Lewis Brooks at the Royal Commonwealth Society looks at the rights of lesbian, gay, bisexual and transgender citizens in the Commonwealth and discusses progress in building a more modern, inclusive Commonwealth approach to the issue.
During the 2009 Commonwealth Heads of Government Meeting (CHOGM) in Trinidad and Tobago, much of the media coverage was dominated by concerns over the rights of lesbian, gay, bisexual and transgender (LGBT) citizens of the Commonwealth. It has also been discussed on the sidelines of CHOGMs since Malta 2005 through the media and civil society forums. Today 40 of the 53 members of the Commonwealth criminalise consensual same-sex activity between adults in some way. Additionally, in numerous countries, access to the rights enjoyed by the majority of citizens have been denied to people identified as transgender or ‘third gender’.
In the 19th century, the British Empire imposed vaguely worded laws criminalising consensual same-sex activity in many of its colonies, thus institutionalising discrimination against numerous colonial subjects and cultures. The Indian Penal Code was the most famous example of a law created by the colonisers and subsequently replicated across the Empire to ensure compliance with the moral codes of 19th century Britain. Today, these same laws remain on the statute books of many Commonwealth members, and are now used to discriminate against many LGBT citizens and to deny them access to a range of services and rights…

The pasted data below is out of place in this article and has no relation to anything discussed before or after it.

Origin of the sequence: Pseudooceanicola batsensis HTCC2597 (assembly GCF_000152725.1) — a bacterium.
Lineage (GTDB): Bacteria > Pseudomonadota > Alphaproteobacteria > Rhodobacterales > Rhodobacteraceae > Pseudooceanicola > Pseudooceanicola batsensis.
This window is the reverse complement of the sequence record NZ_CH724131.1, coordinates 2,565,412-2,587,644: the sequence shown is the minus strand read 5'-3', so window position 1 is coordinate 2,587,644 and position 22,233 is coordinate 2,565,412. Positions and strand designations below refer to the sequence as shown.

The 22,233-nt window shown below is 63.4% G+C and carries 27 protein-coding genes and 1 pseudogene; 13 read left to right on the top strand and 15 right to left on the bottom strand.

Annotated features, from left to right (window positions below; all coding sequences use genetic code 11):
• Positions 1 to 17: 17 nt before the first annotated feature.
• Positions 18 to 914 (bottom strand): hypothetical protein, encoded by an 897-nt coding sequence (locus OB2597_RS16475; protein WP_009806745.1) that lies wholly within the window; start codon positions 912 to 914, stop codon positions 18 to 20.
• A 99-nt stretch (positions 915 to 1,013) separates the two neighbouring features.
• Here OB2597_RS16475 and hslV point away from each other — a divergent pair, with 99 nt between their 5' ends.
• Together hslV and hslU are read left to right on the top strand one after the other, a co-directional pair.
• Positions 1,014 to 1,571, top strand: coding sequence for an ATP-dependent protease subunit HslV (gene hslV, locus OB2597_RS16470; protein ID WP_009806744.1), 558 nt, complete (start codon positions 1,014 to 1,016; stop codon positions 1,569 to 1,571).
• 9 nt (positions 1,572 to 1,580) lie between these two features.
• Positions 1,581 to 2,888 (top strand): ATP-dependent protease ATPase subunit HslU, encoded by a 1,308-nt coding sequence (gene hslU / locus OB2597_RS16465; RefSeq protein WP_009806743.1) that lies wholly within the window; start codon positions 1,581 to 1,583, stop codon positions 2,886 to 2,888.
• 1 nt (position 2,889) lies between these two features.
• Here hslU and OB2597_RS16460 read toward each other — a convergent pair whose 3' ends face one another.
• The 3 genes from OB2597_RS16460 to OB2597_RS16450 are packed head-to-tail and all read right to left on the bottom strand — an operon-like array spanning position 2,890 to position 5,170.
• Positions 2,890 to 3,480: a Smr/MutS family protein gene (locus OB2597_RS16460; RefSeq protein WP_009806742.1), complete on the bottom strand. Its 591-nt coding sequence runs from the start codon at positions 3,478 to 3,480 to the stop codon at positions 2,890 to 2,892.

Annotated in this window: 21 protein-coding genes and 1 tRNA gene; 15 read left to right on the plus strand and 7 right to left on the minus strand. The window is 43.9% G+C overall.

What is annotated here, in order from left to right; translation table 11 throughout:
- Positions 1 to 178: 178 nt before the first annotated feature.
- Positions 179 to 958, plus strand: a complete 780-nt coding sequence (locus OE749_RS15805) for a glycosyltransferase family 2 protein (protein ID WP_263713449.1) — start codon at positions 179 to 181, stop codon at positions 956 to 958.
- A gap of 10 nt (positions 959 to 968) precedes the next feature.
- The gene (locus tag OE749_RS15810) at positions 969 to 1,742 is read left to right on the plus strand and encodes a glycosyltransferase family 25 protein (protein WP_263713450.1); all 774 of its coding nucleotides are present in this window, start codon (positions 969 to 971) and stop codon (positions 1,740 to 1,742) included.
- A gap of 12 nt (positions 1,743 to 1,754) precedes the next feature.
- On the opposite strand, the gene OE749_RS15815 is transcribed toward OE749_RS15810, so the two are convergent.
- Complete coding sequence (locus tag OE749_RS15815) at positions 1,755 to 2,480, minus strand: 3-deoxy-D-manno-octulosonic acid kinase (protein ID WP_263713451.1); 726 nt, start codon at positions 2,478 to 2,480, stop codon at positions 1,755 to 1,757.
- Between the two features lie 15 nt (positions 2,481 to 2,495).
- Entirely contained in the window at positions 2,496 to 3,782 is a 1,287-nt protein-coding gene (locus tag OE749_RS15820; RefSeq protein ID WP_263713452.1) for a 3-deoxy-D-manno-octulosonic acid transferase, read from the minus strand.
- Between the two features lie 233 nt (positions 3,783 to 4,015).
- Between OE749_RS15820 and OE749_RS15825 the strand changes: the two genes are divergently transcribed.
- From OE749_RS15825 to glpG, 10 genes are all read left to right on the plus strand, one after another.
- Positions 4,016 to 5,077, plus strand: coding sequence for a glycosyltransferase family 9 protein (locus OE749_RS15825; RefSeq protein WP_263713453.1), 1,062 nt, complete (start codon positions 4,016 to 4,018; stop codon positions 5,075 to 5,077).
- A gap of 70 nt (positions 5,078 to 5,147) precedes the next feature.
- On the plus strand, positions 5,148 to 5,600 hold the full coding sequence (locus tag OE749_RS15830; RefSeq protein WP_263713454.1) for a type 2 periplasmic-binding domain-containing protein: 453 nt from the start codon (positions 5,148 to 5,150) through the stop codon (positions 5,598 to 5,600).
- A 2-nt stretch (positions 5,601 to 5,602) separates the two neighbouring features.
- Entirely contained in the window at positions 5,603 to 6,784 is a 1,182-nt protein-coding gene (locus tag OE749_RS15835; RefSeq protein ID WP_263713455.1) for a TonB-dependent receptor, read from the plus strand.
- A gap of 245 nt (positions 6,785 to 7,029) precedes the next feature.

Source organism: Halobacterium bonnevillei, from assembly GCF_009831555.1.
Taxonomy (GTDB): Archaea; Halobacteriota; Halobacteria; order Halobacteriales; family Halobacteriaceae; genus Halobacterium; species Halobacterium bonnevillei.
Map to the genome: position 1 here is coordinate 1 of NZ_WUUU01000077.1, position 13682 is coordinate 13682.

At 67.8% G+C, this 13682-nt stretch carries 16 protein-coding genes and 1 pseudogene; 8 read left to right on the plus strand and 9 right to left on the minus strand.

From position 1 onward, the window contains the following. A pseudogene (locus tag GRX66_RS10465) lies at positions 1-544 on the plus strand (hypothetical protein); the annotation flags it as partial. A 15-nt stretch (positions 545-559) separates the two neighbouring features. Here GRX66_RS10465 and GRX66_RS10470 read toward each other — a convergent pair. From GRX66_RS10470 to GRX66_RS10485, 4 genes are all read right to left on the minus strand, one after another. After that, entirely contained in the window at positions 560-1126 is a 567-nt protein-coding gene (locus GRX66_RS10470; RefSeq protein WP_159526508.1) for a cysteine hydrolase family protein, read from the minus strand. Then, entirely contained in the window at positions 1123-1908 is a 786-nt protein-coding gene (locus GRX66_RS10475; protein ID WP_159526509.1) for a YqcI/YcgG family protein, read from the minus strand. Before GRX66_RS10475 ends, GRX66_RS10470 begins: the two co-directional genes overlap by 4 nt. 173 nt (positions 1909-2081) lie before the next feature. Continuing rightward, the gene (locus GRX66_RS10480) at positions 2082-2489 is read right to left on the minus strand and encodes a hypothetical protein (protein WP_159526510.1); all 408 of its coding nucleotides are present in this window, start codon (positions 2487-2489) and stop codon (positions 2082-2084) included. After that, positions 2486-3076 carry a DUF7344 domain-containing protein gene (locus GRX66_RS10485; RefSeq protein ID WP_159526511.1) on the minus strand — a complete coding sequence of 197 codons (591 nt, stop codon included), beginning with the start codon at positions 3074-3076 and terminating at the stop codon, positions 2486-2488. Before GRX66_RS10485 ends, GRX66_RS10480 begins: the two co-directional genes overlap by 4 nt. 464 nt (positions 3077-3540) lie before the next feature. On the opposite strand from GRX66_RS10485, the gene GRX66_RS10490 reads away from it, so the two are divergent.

*Statistics within article correct at original publication date of CHOGM 2015 Report.
Royal Commonwealth Society